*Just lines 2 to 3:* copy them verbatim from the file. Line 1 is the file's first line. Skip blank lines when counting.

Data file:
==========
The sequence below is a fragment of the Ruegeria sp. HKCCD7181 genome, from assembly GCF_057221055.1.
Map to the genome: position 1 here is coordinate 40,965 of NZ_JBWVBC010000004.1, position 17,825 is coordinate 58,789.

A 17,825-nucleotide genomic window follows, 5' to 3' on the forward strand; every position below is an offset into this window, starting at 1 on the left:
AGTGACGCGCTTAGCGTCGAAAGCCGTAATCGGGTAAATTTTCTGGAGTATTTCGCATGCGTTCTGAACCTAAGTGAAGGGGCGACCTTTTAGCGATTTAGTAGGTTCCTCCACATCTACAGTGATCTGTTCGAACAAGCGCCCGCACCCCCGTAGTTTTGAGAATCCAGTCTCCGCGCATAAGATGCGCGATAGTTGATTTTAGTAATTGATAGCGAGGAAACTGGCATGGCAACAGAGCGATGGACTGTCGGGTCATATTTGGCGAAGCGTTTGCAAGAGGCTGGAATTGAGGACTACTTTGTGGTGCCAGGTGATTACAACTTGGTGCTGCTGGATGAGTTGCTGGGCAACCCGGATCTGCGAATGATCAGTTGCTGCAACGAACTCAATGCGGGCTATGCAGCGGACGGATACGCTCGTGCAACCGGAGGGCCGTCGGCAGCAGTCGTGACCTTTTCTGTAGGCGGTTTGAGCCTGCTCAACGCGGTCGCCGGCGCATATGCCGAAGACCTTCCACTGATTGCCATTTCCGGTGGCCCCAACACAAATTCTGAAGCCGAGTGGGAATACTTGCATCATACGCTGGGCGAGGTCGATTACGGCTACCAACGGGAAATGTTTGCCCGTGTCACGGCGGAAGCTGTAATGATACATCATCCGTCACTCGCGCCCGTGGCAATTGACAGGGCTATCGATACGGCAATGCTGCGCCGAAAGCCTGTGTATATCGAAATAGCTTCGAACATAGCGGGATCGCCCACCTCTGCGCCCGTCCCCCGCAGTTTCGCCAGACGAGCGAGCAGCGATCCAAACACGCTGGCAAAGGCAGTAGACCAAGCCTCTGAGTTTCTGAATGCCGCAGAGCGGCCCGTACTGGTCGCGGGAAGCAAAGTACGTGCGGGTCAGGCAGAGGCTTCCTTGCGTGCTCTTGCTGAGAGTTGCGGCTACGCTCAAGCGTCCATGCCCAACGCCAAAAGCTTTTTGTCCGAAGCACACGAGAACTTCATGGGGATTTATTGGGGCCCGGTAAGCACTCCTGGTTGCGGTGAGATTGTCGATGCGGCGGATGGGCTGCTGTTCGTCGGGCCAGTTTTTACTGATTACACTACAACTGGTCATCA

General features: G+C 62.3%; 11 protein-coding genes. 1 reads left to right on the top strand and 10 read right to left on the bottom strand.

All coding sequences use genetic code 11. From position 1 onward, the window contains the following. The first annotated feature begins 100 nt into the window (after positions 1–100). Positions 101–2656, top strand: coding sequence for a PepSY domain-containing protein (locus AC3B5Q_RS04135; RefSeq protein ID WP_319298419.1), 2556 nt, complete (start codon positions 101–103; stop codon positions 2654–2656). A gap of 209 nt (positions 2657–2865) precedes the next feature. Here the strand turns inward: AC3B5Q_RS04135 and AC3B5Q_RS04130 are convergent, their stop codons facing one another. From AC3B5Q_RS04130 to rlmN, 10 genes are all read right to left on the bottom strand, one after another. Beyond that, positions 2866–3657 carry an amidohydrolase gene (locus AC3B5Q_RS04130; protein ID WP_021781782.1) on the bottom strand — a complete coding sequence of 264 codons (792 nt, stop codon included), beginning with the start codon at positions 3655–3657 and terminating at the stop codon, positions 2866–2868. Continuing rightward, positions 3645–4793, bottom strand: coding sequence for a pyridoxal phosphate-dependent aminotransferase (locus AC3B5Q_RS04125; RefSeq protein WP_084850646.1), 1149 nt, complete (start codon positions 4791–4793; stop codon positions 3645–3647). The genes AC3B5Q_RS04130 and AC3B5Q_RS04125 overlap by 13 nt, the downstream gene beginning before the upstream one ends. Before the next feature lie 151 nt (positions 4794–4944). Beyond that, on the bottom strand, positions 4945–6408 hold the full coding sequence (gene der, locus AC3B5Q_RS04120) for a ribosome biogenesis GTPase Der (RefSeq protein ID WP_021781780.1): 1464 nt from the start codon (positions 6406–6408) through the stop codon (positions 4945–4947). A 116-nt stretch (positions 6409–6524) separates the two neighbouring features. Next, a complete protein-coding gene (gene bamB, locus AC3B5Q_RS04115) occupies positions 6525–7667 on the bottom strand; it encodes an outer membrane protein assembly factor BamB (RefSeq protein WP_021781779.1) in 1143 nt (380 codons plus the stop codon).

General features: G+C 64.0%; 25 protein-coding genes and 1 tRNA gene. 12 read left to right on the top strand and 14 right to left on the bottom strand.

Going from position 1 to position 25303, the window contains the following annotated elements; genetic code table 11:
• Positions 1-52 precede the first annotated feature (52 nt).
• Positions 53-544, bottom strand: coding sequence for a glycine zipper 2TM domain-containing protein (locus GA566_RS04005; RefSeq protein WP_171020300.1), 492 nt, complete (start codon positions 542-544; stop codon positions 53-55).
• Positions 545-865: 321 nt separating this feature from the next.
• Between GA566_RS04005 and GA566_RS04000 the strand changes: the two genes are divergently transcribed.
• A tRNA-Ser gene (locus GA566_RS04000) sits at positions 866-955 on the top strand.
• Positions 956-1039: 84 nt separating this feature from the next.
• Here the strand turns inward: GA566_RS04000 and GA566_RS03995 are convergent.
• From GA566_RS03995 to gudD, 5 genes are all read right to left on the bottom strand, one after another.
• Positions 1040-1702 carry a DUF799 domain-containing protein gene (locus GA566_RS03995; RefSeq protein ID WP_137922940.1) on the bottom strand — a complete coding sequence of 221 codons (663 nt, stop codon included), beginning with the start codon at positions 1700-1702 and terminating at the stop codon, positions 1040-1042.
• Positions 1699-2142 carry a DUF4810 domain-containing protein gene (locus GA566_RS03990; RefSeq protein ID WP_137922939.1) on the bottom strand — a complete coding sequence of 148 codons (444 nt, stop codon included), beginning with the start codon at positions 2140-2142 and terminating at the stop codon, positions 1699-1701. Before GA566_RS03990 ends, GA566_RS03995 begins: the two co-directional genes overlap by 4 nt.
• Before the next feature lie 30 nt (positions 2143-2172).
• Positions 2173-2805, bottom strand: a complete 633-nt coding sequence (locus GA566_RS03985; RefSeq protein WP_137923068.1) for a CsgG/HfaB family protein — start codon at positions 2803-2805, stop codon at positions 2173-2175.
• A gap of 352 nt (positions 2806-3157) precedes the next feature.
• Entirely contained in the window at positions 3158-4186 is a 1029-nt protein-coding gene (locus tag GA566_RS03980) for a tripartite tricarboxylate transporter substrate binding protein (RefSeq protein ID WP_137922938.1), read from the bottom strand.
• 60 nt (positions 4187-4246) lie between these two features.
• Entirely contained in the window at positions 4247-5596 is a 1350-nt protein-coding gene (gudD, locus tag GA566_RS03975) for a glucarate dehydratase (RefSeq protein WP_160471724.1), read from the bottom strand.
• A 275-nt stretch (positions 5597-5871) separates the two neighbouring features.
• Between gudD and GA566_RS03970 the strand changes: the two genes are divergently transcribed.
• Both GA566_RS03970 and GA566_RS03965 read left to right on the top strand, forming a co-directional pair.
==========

Map to the genome: position 1 here is coordinate 40,965 of NZ_JBWVBC010000004.1, position 17,825 is coordinate 58,789.

A 17,825-nucleotide genomic window follows, 5' to 3' on the forward strand; every position below is an offset into this window, starting at 1 on the left: